We must never be scared to launch new programs, new ideas, because that will keep our people alive, and we will get new believers. We will get new students who will say, Hey, this is different, we've never done this, no track record. Let's try and build this together with SMU. So within that four-year program, I hope that along the way, even those students that came in looking like the other two schools, something will spark with them and they will take a different path. And we've got great anecdotes, great examples.
Actually, that was a challenging time. Not only are we trying to brand our undergraduate, but undergraduate programs take three-and-a-half to four years, so you will not get to see the fruits of the labor until a longer time period. So part of executive education role was to quickly get buy-in from corporates, because when our kids graduate, they will need companies to want to accept them. But the companies have to have a sense of who we are. So executive education is actually a very strategic component because we want to get up-front and close to the corporates early. And they need to experience what it's like to have a piece of the learning experience in SMU, so that they themselves can appreciate that the final product that they are going to recruit must be good, because they themselves had the experience of having been to classes. So it was meant to be a very powerful buy-in from all the top companies.
Unfortunately, all the top companies have already been sending their executives to incumbents or to even bigger brand names, so we were like literally asking ourselves, why would they come to SMU? We don't even have our first batch of degree holders. The taxi drivers are still mixing us up with SIM [Singapore Institute of Management] because we were all along Bukit Timah Road. And we literally had to tell people, do you see that signage, do you see that lion-faced logo, could you make sure you turn in? And it's such a long walk in, into a beautiful, scenic, garden campus. So the only way that we could pitch is we need a big brand name as a partner.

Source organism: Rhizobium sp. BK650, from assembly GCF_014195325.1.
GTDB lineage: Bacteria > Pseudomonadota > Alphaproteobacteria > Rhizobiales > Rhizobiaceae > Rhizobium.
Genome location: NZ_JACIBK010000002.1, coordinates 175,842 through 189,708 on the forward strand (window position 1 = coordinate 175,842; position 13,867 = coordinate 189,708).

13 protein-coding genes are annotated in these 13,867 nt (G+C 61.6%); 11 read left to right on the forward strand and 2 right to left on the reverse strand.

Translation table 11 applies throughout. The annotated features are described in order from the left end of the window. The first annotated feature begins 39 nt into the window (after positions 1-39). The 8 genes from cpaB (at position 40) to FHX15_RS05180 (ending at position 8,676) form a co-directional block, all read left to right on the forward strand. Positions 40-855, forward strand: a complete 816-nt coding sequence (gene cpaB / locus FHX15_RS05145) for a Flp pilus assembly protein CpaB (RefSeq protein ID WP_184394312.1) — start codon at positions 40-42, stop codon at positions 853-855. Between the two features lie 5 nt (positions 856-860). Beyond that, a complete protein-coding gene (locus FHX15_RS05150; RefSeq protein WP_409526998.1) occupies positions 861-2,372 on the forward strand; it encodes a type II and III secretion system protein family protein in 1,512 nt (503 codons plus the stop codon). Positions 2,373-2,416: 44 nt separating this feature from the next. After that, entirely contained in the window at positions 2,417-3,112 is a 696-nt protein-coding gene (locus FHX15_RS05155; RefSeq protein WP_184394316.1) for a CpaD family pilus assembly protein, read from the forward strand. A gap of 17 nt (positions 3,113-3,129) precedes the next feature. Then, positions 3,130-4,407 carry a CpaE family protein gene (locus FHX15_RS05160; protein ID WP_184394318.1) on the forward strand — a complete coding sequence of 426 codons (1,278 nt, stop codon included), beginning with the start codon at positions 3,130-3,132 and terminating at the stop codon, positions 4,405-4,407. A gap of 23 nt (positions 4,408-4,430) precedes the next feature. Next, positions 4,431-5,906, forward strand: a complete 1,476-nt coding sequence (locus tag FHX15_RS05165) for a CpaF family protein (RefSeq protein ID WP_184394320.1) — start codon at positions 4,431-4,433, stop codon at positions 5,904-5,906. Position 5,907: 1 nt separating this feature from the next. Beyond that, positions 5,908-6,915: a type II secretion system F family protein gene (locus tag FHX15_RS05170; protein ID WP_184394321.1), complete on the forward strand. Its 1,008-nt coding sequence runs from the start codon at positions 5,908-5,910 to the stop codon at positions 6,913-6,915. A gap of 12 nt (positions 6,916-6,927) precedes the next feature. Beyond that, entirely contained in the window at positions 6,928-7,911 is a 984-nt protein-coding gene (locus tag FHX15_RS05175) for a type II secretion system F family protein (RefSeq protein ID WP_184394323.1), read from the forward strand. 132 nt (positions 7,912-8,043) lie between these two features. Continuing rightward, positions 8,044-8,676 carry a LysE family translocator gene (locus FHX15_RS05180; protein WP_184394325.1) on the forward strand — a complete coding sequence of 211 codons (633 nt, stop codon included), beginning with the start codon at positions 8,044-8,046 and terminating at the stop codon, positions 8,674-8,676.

So we were shameless, we leveraged on our Wharton partnership. We wanted to tell people, we must have sufficiently wonderful faculty for Wharton to be willing to lend their name to us on the open-enrollment programs. So, we did not use Wharton for many of the custom programs, partly because they are not physically here, and so they could not sit with me to speak to the client and do a lot of customisation, so I have to represent the face of SMU. But to the public out there, they need to know that SMU is in this game, that SMU is already an active player in executive education.
So, we are really grateful that Janice [Janice Bellace] was our president then and Janice opened the door for me to have conversations with my counterpart in executive education in Wharton. And we were very specific we did not want all the Wharton programs we wanted those programs where we have sufficiently high-level faculty where we could play a partnership role. We do not want to be the little sister, even though we are little sister. We want to say we are equally on equal standing, and if it's a six-day program, Wharton will do three days and we will do three days. And whatever certificate of attendance that comes out for the executives, it should have the two logos side by side. So we are very proud to be an equal player.